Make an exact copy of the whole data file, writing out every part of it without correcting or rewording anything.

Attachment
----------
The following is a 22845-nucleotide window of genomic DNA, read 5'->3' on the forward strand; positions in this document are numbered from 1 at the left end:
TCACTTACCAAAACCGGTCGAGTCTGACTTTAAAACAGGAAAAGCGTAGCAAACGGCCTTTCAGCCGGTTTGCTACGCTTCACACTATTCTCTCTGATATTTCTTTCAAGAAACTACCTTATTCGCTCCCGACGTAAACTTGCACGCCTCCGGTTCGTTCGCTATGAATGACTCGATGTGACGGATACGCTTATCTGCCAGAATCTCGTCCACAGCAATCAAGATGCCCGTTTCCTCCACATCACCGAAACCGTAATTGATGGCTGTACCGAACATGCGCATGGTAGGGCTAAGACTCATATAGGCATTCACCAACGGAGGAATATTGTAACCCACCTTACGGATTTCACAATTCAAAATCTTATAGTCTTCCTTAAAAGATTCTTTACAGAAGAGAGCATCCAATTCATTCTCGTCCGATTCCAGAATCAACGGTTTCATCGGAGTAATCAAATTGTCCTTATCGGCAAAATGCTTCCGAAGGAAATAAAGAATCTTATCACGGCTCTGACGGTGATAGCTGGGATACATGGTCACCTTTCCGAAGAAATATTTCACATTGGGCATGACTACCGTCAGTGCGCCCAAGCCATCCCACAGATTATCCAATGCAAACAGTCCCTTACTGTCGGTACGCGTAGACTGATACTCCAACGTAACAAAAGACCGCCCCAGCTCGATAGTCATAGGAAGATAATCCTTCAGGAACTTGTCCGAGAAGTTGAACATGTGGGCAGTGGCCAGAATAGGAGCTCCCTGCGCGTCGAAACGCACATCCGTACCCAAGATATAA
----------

The following is a 22845-nucleotide window of genomic DNA, read 5'->3' on the forward strand; positions in this document are numbered from 1 at the left end:
TCACTTACCAAAACCGGTCGAGTCTGACTTTAAAACAGGAAAAGCGTAGCAAACGGCCTTTCAGCCGGTTTGCTACGCTTCACACTATTCTCTCTGATATTTCTTTCAAGAAACTACCTTATTCGCTCCCGACGTAAACTTGCACGCCTCCGGTTCGTTCGCTATGAATGACTCGATGTGACGGATACGCTTATCTGCCAGAATCTCGTCCACAGCAATCAAGATGCCCGTTTCCTCCACATCACCGAAACCGTAATTGATGGCTGTACCGAACATGCGCATGGTAGGGCTAAGACTCATATAGGCATTCACCAACGGAGGAATATTGTAACCCACCTTACGGATTTCACAATTCAAAATCTTATAGTCTTCCTTAAAAGATTCTTTACAGAAGAGAGCATCCAATTCATTCTCGTCCGATTCCAGAATCAACGGTTTCATCGGAGTAATCAAATTGTCCTTATCGGCAAAATGCTTCCGAAGGAAATAAAGAATCTTATCACGGCTCTGACGGTGATAGCTGGGATACATGGTCACCTTTCCGAAGAAATATTTCACATTGGGCATGACTACCGTCAGTGCGCCCAAGCCATCCCACAGATTATCCAATGCAAACAGTCCCTTACTGTCGGTACGCGTAGACTGATACTCCAACGTAACAAAAGACCGCCCCAGCTCGATAGTCATAGGAAGATAATCCTTCAGGAACTTGTCCGAGAAGTTGAACATGTGGGCAGTGGCCAGAATAGGAGCTCCCTGCGCGTCGAAACGCACATCCGTACCCAAGATATAA